Wyoming Driver's License Offices Get New Campaign for Organ & Tissue Donation
Campaign addresses people who think they can't donate because of age, health or lifestyle
CHEYENNE, Wyo., April 29, 2013 /PRNewswire-USNewswire/ -- The number one reason people don't sign up to be an organ, eye and tissue donor on their driver's license is they think they can't. This tendency to rule oneself out as a candidate for organ and tissue donation is the subject of a new campaign due to hit driver's license offices in Wyoming in mid-May.
Research conducted over the last several years confirms that most non-donors think their age, health conditions or lifestyle prevent them from signing up to donate. For example, some conclude that because they aren't able to donate blood, they cannot donate anything. Others assume that a chronic health condition such as diabetes means they wouldn't be a good candidate. Still others believe you must be young and in top shape to be a good organ donor.
Robert Austin, the manager of public and professional relations at the Rocky Mountain Lions Eye Bank, stresses that no one should make those judgments. "Anyone can sign up on the state's donor registry — regardless of age, health or lifestyle," Austin said. "At the time of death, transplant professionals will evaluate which organs and tissues can actually be used to help others."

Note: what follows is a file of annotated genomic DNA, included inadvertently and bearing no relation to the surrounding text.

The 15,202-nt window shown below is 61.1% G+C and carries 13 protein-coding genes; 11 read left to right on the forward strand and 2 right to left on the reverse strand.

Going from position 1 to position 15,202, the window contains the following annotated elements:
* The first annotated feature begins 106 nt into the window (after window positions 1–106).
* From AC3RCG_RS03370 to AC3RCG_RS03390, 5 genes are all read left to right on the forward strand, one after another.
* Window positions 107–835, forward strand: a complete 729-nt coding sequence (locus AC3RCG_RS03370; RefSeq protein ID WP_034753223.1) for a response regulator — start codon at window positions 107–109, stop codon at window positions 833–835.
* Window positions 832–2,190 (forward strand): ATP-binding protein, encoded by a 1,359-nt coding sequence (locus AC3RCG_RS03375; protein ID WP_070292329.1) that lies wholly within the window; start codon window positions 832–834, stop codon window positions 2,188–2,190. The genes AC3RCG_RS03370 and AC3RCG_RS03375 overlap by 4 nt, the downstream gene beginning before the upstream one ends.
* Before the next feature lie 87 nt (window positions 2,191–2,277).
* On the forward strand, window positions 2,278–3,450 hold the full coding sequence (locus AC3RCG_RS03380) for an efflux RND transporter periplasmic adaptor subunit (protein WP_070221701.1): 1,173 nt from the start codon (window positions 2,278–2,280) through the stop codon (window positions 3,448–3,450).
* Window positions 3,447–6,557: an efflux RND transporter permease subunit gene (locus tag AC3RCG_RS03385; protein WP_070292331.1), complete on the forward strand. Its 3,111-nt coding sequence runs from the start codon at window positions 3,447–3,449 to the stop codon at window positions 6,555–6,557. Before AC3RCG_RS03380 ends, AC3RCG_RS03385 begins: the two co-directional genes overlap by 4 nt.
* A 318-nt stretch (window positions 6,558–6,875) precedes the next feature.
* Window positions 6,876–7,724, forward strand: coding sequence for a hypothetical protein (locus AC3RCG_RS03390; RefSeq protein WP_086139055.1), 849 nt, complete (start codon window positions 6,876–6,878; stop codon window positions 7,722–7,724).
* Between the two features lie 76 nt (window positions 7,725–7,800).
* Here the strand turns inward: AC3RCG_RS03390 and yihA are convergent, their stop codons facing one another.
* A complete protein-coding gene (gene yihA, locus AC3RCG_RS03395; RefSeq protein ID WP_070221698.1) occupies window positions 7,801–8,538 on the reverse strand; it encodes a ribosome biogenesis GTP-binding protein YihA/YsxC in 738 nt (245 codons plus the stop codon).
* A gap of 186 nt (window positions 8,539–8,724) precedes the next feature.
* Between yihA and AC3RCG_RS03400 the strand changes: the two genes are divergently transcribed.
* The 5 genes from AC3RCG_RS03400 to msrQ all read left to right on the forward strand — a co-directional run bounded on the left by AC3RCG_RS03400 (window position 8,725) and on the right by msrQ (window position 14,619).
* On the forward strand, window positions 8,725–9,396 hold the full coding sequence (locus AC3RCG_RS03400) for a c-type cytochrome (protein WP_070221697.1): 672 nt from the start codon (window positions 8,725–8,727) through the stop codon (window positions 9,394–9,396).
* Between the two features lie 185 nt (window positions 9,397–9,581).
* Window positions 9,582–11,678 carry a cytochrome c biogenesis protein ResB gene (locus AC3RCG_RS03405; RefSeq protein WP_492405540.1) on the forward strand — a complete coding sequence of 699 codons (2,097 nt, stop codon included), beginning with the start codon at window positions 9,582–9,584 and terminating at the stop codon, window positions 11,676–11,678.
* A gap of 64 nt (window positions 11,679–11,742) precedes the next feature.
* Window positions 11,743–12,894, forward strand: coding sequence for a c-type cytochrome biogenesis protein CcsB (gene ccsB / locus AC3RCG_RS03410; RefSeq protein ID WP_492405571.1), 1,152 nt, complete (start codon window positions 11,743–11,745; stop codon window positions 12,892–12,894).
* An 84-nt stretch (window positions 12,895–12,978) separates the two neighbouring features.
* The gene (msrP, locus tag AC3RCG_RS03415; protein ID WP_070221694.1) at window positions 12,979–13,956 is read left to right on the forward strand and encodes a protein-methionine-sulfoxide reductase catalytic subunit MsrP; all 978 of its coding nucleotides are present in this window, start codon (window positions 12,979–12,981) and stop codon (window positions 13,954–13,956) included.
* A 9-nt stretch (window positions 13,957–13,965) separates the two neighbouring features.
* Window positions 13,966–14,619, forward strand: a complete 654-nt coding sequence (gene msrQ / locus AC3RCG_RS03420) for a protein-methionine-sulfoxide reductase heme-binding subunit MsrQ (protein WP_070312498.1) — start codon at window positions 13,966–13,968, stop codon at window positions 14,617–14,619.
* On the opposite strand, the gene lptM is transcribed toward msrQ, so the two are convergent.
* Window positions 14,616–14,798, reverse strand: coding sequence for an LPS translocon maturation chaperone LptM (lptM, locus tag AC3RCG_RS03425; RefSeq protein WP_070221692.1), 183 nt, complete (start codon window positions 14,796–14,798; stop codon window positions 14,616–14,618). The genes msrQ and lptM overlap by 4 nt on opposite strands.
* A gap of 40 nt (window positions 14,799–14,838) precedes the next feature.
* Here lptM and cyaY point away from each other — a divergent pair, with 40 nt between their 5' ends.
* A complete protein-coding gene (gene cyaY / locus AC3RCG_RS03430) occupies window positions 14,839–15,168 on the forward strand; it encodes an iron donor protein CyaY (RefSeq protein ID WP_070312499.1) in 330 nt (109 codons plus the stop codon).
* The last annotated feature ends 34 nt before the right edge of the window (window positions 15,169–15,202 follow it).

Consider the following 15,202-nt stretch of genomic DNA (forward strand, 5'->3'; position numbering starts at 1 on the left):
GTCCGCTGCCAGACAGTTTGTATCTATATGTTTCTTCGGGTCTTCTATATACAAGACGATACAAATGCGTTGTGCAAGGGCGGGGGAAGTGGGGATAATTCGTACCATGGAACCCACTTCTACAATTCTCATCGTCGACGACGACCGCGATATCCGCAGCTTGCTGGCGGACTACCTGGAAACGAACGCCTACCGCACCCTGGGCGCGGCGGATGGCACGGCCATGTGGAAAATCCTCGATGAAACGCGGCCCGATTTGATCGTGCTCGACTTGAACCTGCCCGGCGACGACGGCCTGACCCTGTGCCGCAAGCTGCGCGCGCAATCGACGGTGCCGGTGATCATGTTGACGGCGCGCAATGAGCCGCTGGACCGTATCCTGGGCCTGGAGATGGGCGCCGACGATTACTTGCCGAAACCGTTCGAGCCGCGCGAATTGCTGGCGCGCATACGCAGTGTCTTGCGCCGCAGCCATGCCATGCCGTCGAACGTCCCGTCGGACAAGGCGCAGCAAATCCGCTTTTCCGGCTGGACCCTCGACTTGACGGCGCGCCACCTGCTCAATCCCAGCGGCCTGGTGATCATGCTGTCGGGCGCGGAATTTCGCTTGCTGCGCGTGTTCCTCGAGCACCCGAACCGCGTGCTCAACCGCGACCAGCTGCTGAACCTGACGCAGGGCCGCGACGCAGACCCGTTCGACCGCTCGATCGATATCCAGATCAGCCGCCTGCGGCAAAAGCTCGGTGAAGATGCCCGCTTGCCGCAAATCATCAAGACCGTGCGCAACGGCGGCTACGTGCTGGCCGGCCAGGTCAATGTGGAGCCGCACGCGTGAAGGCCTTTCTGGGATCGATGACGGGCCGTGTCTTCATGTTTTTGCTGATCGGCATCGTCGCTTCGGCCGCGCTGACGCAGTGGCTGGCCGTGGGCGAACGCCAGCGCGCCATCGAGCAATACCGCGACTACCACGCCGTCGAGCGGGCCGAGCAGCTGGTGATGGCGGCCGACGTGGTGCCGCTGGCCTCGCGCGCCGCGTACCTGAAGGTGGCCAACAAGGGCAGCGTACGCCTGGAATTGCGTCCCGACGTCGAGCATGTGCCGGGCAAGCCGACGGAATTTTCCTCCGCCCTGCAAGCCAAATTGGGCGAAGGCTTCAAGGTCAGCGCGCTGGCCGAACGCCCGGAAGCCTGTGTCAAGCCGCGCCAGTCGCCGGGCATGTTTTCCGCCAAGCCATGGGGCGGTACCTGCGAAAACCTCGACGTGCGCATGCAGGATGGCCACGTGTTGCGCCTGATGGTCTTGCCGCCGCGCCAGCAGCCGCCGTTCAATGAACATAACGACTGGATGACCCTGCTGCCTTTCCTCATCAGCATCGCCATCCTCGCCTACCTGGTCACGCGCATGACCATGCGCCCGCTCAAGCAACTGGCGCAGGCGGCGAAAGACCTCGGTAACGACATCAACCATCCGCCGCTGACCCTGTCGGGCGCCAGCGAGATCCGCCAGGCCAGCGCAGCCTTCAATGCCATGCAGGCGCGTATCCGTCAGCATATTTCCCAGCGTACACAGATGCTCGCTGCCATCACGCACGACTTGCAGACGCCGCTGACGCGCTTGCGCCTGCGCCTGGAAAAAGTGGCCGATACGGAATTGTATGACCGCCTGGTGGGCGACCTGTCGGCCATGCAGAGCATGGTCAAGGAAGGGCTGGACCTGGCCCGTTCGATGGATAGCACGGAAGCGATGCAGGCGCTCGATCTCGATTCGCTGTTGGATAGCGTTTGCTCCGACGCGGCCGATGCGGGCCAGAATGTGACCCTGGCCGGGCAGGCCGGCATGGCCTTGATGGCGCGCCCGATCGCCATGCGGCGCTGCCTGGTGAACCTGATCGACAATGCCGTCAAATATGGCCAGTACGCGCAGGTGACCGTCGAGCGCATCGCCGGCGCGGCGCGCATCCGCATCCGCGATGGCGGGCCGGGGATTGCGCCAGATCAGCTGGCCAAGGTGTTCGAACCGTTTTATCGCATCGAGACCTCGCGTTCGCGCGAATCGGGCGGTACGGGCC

One example of how things change is LASIK surgery, which uses lasers to correct a person's vision. "Five years ago, someone who had LASIK couldn't be an eye tissue donor," Austin said, "but advances in transplant techniques have changed that today." The implication is that if someone had decided they couldn't be a donor based on that old information, the opportunity to cure blindness in someone else through eye donation would be lost. "It's best to just decide if you want to help others by becoming a donor and leave the decisions to medical professionals down the road," Austin said.
Currently, 59 percent of Wyoming residents sign up to be a donor when obtaining or renewing a driver's license. In 2012, that rate ranked fourth in the nation. "I think that says a lot about the people in this state," Austin said, "We know they're a giving bunch. Hopefully, this campaign will nudge those who hold themselves back to go ahead and sign up to help others."
The campaign was developed by the Rocky Mountain Lions Eye Bank and is based, in part, on focus group research conducted by the Wyoming Survey and Analysis Center at the University of Wyoming. The Wyoming Department of Transportation, the Wyoming Department of Health and Donor Alliance, a federally designated organ procurement organization for the region, collaborated to get the ads into the driver's license offices.
The Rocky Mountain Lions Eye Bank's is the nonprofit organization responsible for the recovery and transplantation of donated eye tissues in all of Wyoming except for Uinta, Sweetwater and Lincoln counties. Those counties are serviced by the Utah Lions Eye Bank. The Rocky Mountain Lions Eye Bank's mission is to fulfill the wishes of eye donors and their families to help another overcome blindness through transplantation and research.
CONTACT: Janell Lewis
SOURCE Rocky Mountain Lions Eye Bank